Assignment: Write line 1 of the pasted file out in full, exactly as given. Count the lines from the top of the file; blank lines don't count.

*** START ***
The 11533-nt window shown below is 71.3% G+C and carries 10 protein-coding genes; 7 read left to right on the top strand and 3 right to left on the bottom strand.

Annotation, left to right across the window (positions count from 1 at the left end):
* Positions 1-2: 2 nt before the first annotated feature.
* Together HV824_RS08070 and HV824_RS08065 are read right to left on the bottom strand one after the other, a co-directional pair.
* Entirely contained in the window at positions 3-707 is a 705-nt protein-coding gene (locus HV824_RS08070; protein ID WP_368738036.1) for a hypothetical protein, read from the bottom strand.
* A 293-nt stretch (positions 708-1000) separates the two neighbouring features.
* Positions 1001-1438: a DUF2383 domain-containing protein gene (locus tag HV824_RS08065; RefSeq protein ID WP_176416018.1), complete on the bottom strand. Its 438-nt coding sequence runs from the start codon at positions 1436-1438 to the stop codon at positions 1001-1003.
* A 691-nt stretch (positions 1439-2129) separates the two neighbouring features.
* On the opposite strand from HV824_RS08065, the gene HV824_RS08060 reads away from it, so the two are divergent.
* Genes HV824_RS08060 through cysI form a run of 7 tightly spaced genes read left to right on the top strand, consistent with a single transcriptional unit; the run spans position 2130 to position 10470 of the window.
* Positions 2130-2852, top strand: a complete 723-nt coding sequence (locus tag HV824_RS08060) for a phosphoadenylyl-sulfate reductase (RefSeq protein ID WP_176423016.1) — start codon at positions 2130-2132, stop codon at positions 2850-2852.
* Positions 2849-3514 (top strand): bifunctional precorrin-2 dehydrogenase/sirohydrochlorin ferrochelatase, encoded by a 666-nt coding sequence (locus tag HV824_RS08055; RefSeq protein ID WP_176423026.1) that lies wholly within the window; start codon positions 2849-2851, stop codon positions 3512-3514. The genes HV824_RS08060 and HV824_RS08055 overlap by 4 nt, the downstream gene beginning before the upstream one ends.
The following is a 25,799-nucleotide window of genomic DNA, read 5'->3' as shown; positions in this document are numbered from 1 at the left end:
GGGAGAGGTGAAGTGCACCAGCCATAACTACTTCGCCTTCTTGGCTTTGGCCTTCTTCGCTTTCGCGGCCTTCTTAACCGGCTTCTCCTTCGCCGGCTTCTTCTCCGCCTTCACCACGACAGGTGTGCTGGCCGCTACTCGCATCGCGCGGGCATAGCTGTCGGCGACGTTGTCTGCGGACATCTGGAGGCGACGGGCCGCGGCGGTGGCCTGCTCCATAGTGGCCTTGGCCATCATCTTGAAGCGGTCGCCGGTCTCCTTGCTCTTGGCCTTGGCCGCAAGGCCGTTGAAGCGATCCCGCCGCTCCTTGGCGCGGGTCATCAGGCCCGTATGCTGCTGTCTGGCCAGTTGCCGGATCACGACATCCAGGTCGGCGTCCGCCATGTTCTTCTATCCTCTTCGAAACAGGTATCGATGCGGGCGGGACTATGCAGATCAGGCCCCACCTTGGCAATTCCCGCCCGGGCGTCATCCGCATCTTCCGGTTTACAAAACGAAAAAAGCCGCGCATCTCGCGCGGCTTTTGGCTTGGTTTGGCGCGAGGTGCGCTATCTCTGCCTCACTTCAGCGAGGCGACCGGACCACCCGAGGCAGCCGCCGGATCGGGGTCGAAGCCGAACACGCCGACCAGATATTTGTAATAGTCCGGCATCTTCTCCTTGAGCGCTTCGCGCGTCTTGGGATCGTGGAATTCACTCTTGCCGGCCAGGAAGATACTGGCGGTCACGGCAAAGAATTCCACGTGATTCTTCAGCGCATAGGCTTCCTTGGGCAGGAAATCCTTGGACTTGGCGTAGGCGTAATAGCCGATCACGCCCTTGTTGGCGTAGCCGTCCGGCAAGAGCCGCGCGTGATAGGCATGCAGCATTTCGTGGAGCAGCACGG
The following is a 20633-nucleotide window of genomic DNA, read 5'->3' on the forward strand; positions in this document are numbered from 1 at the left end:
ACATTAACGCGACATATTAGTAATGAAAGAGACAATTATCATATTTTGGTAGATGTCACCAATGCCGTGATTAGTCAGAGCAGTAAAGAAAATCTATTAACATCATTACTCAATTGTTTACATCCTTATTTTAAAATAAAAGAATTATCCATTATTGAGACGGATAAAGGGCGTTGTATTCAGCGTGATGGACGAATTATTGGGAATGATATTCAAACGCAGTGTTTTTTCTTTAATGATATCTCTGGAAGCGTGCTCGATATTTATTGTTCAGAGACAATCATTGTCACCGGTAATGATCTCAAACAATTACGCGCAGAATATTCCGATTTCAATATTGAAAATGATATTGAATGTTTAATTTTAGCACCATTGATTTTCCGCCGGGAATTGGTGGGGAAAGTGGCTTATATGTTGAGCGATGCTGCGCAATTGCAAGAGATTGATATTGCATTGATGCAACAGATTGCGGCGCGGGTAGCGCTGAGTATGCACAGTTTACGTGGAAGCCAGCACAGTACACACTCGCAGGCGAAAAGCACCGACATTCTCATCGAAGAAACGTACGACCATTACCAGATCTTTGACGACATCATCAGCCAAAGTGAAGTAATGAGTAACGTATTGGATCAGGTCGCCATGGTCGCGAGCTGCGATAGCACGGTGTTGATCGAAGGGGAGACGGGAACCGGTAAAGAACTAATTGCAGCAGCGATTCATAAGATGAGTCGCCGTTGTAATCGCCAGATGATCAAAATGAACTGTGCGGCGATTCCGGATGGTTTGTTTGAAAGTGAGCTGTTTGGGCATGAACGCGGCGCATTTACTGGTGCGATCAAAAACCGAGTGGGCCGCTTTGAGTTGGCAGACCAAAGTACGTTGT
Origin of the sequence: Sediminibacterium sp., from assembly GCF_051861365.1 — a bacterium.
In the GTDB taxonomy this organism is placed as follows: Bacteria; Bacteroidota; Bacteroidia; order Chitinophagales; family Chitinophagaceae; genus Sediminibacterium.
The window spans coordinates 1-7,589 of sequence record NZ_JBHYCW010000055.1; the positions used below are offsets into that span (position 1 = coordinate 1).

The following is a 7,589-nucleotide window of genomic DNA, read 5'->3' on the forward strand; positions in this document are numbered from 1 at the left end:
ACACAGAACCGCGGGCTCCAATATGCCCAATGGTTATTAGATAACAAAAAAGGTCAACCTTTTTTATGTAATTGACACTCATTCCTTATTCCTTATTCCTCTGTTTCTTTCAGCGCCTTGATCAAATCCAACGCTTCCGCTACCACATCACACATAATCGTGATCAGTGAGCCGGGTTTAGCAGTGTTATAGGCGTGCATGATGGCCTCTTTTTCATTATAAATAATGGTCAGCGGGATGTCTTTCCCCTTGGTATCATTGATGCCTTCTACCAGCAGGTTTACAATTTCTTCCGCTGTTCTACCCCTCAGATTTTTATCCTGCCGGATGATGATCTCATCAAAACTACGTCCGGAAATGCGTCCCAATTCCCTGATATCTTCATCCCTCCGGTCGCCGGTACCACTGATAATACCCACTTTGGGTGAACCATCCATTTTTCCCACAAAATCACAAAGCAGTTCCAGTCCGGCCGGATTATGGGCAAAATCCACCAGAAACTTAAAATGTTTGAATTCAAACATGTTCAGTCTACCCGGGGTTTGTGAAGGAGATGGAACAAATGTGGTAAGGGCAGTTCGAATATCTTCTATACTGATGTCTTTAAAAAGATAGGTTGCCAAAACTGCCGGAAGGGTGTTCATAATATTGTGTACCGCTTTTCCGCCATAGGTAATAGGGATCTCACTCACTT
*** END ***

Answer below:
The 11533-nt window shown below is 71.3% G+C and carries 10 protein-coding genes; 7 read left to right on the top strand and 3 right to left on the bottom strand.